If you are planning to live primarily on the savings in your 401(k) and IRAs in retirement, make sure you know the tax implications of your decisions. For example, if you have a traditional IRA, you can most likely expect the required minimum distributions (RMD)
for that account to be included in your taxable income. This withdrawal could be enough to put you into a higher tax bracket. As you can see, diversifying your tax environments can be as important as the diversification of your investment portfolio.
As you may have heard, about 36 percent of Americans do not have anything saved for retirement. When you realize most people live for about 18 to 20 years after they retire, maximizing your savings in every way possible makes a lot of sense. U.S. News & World Report
examines this topic in their article “How to Add Tax Diversification to your Retirement Investments,”
and it can be a good starting point in exploring these options.
According to the article, the order of how you save and the order of how you spend are no small details. Working on funding the accounts with the highest rate of return, such as a company match on your 401(k), should be priority while you build your accounts.
When you become eligible and ready to take withdrawals from your savings, distributions first from the accounts with taxable withdrawals like a traditional IRA or 401(k) might be in your best interest, the article says. Unlike the traditional IRA which is funded with pre-tax income, your Roth earnings are tax-free. Saving those funds for later in your retirement might be more advantageous.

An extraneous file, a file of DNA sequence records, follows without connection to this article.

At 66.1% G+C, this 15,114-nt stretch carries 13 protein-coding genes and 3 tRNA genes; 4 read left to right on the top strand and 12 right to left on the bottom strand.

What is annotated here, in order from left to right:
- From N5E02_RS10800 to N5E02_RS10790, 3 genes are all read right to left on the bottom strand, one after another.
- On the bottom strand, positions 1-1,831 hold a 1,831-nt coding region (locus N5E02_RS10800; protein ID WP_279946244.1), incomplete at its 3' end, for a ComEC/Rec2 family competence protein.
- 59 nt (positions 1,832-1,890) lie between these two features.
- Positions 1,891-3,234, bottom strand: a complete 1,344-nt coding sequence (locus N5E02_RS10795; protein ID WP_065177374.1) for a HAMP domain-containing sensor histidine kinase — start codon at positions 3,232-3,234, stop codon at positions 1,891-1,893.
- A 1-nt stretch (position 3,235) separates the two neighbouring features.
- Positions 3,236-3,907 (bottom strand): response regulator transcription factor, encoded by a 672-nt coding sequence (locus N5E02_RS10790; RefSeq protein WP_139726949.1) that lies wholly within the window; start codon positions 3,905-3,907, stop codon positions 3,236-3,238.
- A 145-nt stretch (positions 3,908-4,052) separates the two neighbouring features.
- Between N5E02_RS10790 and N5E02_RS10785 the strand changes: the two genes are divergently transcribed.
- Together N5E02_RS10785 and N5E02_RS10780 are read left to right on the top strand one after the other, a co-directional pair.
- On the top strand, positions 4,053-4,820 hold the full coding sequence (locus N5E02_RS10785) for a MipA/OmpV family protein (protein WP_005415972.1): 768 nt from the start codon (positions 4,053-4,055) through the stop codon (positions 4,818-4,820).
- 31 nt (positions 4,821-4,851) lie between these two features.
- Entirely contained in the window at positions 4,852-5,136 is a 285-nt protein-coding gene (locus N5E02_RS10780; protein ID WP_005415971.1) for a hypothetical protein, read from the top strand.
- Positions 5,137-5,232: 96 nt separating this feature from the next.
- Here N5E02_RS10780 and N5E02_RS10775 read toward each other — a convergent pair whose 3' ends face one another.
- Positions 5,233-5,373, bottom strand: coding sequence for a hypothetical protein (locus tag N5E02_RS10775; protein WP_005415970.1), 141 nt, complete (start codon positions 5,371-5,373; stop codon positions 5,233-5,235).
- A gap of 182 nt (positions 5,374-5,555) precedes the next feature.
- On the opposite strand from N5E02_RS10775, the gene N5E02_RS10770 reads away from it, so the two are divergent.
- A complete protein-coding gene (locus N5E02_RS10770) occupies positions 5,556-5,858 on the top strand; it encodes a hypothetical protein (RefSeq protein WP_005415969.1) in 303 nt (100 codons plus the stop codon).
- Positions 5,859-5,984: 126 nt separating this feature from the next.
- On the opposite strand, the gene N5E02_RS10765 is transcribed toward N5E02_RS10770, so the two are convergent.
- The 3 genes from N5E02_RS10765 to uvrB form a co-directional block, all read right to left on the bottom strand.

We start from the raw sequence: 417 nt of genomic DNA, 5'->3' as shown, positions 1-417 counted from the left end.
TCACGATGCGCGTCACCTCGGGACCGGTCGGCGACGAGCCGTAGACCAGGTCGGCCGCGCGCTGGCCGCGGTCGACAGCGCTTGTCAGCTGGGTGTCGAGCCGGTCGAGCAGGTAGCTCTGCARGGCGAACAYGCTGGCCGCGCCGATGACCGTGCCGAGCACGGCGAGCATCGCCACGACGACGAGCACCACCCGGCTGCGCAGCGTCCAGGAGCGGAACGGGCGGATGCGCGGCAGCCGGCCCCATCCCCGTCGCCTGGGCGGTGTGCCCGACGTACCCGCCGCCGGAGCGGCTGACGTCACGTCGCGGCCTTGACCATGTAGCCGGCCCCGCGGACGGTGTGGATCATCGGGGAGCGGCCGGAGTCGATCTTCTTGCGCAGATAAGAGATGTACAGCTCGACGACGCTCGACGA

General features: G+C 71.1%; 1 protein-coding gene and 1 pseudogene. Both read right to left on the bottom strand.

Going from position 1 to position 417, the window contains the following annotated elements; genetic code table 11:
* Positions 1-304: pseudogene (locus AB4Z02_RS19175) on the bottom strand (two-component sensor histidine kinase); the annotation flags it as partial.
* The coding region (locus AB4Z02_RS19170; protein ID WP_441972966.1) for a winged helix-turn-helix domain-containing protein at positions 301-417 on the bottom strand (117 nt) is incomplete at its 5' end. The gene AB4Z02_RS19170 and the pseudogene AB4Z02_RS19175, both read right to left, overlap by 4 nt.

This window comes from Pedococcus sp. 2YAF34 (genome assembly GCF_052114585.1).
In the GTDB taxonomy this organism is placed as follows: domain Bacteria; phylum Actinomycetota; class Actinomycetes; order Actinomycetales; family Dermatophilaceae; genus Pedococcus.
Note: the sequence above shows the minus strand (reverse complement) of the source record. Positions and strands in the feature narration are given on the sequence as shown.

When it comes to taxable accounts like your ‘regular’ bank savings account, you will pay yearly taxes on your gains and will most likely not see any tax benefits from your contributions. Still, these accounts are often seen as highly useful if you need to take money out to handle an emergency. While your bank may have their own rules about withdrawing funds, your savings account doesn’t have a tax penalty if you need to take a withdrawal at any age. With your traditional or Roth IRA, taking any funds from the account’s earnings before you reach age 59½ can result in possible taxes and penalties for premature distribution.
Ultimately, it pays to explore and utilize any options available. People often hold traditional and Roth IRAs, in addition to their 401(k) and various savings accounts in order to make the most of any eligible tax advantages. Seeking the guidance of your tax and/or financial advisor can yield some interesting opportunities as you develop your retirement strategy.
Equity Trust can help you review the retirement accounts available. Schedule a free IRA checkup with one of our Senior Account Executives and discover the options for diversifying the tax aspect of your portfolio.